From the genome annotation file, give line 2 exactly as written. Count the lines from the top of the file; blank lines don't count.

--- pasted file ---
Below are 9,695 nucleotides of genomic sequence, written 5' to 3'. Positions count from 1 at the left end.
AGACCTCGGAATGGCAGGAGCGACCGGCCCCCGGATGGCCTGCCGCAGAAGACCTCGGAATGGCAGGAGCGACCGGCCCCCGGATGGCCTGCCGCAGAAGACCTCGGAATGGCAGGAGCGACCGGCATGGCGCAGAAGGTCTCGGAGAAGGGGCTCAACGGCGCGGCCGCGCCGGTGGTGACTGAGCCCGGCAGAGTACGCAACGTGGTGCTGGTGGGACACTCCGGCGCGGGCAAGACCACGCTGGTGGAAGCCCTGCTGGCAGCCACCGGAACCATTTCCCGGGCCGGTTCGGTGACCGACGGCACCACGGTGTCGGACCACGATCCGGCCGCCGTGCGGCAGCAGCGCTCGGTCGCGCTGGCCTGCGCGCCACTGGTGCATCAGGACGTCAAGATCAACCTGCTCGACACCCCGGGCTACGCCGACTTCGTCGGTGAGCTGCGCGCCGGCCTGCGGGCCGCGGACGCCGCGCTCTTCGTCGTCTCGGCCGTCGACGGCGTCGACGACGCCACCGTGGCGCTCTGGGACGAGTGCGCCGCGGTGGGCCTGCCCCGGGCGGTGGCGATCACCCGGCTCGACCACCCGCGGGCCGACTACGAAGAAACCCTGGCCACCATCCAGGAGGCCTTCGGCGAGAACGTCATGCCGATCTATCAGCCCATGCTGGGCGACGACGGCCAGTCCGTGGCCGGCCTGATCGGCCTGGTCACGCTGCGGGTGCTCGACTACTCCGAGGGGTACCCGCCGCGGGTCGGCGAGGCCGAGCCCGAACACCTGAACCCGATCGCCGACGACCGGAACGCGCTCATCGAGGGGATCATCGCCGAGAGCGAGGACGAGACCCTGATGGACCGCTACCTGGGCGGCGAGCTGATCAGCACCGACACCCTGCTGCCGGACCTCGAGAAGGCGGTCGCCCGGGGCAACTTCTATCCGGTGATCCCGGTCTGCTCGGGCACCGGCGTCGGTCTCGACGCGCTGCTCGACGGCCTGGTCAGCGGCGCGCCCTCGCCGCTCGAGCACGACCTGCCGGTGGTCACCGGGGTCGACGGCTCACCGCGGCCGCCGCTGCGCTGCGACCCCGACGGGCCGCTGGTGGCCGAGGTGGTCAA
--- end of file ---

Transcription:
AGACCTCGGAATGGCAGGAGCGACCGGCCCCCGGATGGCCTGCCGCAGAAGACCTCGGAATGGCAGGAGCGACCGGCCCCCGGATGGCCTGCCGCAGAAGACCTCGGAATGGCAGGAGCGACCGGCATGGCGCAGAAGGTCTCGGAGAAGGGGCTCAACGGCGCGGCCGCGCCGGTGGTGACTGAGCCCGGCAGAGTACGCAACGTGGTGCTGGTGGGACACTCCGGCGCGGGCAAGACCACGCTGGTGGAAGCCCTGCTGGCAGCCACCGGAACCATTTCCCGGGCCGGTTCGGTGACCGACGGCACCACGGTGTCGGACCACGATCCGGCCGCCGTGCGGCAGCAGCGCTCGGTCGCGCTGGCCTGCGCGCCACTGGTGCATCAGGACGTCAAGATCAACCTGCTCGACACCCCGGGCTACGCCGACTTCGTCGGTGAGCTGCGCGCCGGCCTGCGGGCCGCGGACGCCGCGCTCTTCGTCGTCTCGGCCGTCGACGGCGTCGACGACGCCACCGTGGCGCTCTGGGACGAGTGCGCCGCGGTGGGCCTGCCCCGGGCGGTGGCGATCACCCGGCTCGACCACCCGCGGGCCGACTACGAAGAAACCCTGGCCACCATCCAGGAGGCCTTCGGCGAGAACGTCATGCCGATCTATCAGCCCATGCTGGGCGACGACGGCCAGTCCGTGGCCGGCCTGATCGGCCTGGTCACGCTGCGGGTGCTCGACTACTCCGAGGGGTACCCGCCGCGGGTCGGCGAGGCCGAGCCCGAACACCTGAACCCGATCGCCGACGACCGGAACGCGCTCATCGAGGGGATCATCGCCGAGAGCGAGGACGAGACCCTGATGGACCGCTACCTGGGCGGCGAGCTGATCAGCACCGACACCCTGCTGCCGGACCTCGAGAAGGCGGTCGCCCGGGGCAACTTCTATCCGGTGATCCCGGTCTGCTCGGGCACCGGCGTCGGTCTCGACGCGCTGCTCGACGGCCTGGTCAGCGGCGCGCCCTCGCCGCTCGAGCACGACCTGCCGGTGGTCACCGGGGTCGACGGCTCACCGCGGCCGCCGCTGCGCTGCGACCCCGACGGGCCGCTGGTGGCCGAGGTGGTCAA